Like many working mothers, I have been greatly intrigued by Lean In, the book by Facebook Chief Operating Officer Sheryl Sandberg, who is generally viewed as the most prominent female in business today. I admire Sandberg for sharing her real struggles to integrate family demands with a hugely dynamic career. However, I must admit to feeling a bit more empathy for Anne-Marie Slaughter, who authored an even more provocative, but lesser known article, “Why Women Still Can’t Have It All,” that addressed many of the same themes. Collectively, these women have raised important concerns and difficult questions for working parents. It’s no wonder why so many professional women I know, from business school and Truepoint’s Women’s Wealth Counsel, find themselves talking about these issues and these women.
When I first watched Sandberg’s TED Talk in 2010, which set up the book, I felt her message was a bit too aggressive. Must every talented woman aspire to become a captain of industry? Is becoming a top executive always the end goal for capable working mothers? When I read the book, however, I was more impressed with her honesty and vulnerability. I did not feel she was telling her readers how to live their lives or run their careers. I particularly appreciated her viewpoint on successful leadership. Her insight here is that women may have a natural leadership advantage in terms of being authentic and in touch with their emotions, as opposed to their male counterparts, who sometimes lack the emotional component.
The title of Slaughter’s piece speaks directly to the conflict many women feel. She is clear about her audience: “highly educated, well-off women who are privileged enough to have choices in the first place – we have choices about the type and tempo of the work we do. We are the women who could be leading, and who should be equally represented in the leadership ranks.”
Slaughter, formerly a high-ranking State Department official, felt compelled to return home in 2011 after her two-year public-service leave from Princeton had expired. She returned to her position at Princeton as Professor of Politics and International Affairs so that she could be closer to her 14-year-old-son, who needed more of her presence and attention. She had concluded that “juggling high-level government work with the needs of two teenage boys was not possible.”
My takeaway from Slaughter’s article is that achieving work-life balance, which conventional wisdom tells us should be the ultimate goal, is incredibly hard. That’s because extreme demands – at home or work – arise so frequently that balance itself is likely not a realistic goal. Slaughter’s experience suggests that juggling is often the best you can do. Interestingly, since Slaughter left the State Department, which many had criticized as a terrible signal to younger generations of women, she could arguably be considered a more influential leader than before she wrote her article.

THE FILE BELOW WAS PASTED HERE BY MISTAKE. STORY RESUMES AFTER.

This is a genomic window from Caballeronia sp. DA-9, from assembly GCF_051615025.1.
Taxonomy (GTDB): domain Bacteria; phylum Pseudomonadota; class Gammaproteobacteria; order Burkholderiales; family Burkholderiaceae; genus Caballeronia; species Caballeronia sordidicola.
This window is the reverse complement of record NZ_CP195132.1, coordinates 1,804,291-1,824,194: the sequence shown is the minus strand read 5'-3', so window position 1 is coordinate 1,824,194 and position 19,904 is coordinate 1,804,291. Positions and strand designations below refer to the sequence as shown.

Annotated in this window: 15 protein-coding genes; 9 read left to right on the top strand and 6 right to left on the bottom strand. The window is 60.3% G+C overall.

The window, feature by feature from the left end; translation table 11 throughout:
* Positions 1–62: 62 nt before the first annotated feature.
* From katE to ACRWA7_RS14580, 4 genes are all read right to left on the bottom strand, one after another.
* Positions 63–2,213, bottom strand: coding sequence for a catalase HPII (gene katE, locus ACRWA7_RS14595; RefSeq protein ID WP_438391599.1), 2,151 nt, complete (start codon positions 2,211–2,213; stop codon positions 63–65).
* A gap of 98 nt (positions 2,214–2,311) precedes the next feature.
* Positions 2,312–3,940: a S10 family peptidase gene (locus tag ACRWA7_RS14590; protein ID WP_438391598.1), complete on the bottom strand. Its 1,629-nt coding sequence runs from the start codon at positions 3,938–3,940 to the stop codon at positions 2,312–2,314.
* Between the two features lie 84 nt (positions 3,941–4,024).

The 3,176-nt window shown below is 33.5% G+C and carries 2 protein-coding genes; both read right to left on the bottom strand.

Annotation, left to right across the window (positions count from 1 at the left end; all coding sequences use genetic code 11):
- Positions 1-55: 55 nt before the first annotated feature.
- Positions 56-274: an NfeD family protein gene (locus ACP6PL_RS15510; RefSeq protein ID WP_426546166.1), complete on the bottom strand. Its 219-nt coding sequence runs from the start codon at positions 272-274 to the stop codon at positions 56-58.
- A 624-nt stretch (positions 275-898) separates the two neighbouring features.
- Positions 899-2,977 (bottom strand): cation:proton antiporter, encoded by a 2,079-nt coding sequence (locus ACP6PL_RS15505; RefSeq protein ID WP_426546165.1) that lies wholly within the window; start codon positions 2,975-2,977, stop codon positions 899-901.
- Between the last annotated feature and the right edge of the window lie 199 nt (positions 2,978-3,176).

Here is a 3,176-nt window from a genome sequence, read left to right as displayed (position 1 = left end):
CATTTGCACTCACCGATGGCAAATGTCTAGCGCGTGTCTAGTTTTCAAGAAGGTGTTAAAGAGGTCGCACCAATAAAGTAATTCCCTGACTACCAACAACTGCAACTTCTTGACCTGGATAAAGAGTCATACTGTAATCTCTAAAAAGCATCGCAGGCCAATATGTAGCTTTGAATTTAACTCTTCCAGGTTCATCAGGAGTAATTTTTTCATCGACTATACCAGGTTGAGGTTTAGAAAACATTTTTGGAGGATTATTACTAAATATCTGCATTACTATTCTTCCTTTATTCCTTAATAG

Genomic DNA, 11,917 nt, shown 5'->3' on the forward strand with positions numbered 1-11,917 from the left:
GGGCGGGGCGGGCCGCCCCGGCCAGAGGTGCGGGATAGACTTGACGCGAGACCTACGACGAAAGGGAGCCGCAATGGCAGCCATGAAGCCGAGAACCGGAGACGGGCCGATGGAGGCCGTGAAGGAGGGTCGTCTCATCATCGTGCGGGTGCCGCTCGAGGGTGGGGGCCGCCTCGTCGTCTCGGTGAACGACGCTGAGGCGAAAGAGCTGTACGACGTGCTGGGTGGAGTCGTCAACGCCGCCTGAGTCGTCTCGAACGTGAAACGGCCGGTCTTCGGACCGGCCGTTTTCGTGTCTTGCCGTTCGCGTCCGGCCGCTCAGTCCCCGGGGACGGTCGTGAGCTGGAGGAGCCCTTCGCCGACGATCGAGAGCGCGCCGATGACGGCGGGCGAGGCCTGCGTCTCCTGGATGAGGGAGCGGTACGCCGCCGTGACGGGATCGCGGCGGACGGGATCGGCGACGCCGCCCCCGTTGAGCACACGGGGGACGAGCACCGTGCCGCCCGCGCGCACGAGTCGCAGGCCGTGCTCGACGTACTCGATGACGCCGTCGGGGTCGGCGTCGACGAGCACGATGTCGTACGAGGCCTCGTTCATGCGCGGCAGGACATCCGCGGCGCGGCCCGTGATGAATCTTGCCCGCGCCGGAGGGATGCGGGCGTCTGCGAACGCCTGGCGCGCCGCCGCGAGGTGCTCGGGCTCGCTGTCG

Reading Sandberg and Slaughter has made me an admirer of these women. I certainly appreciate their commitment to advancing the conversation. And it’s made me more appreciative of my employer’s recognition of the unique demands faced by all its employees – parents and non-parents alike. Indeed, Truepoint continues to innovate in terms of empowering and supporting everybody on the team to progress professionally and do what they need to meet their commitments outside the office. Truepoint understands that the most successful, fulfilling lives are built both at home and at work.
Many of the themes raised by Sandberg also play out with Truepoint clients. We see an increasing number of talented women building significant wealth and, therefore, seeking advisory services. Meanwhile, female spouses of wealth creators are taking a larger interest in family financial matters. Then there are the widows and divorcees who may face important and complex financial questions for the first time. Truepoint’s Women’s Wealth Counsel was created specifically to support and facilitate productive conversations among these women who are “leaning in” to the management of their personal finances.
We often find that female clients are focused on family legacies and multi-generational wealth transfer – a natural extension of caring for their children and grandchildren. It’s interesting to think about how Sandberg and Slaughter might address some of these same questions in the future. I suspect they will encourage their children to be all they can be, and not be stymied by any perceived glass ceiling; however, I also think they will be candid about the challenges in integrating family and career.
Clearly, more women today hold corporate leadership positions than in previous generations. But I agree with Sandberg that there is more progress to be made. “If society truly valued the work of caring for children,” she writes, “companies and institutions would find ways to … help parents combine career and family responsibilities.” Still, many organizations, like Truepoint, understand it in ways that yesterday’s companies simply didn’t. I am very grateful for that, but also recognize that having it all may be too much to ask on any given day.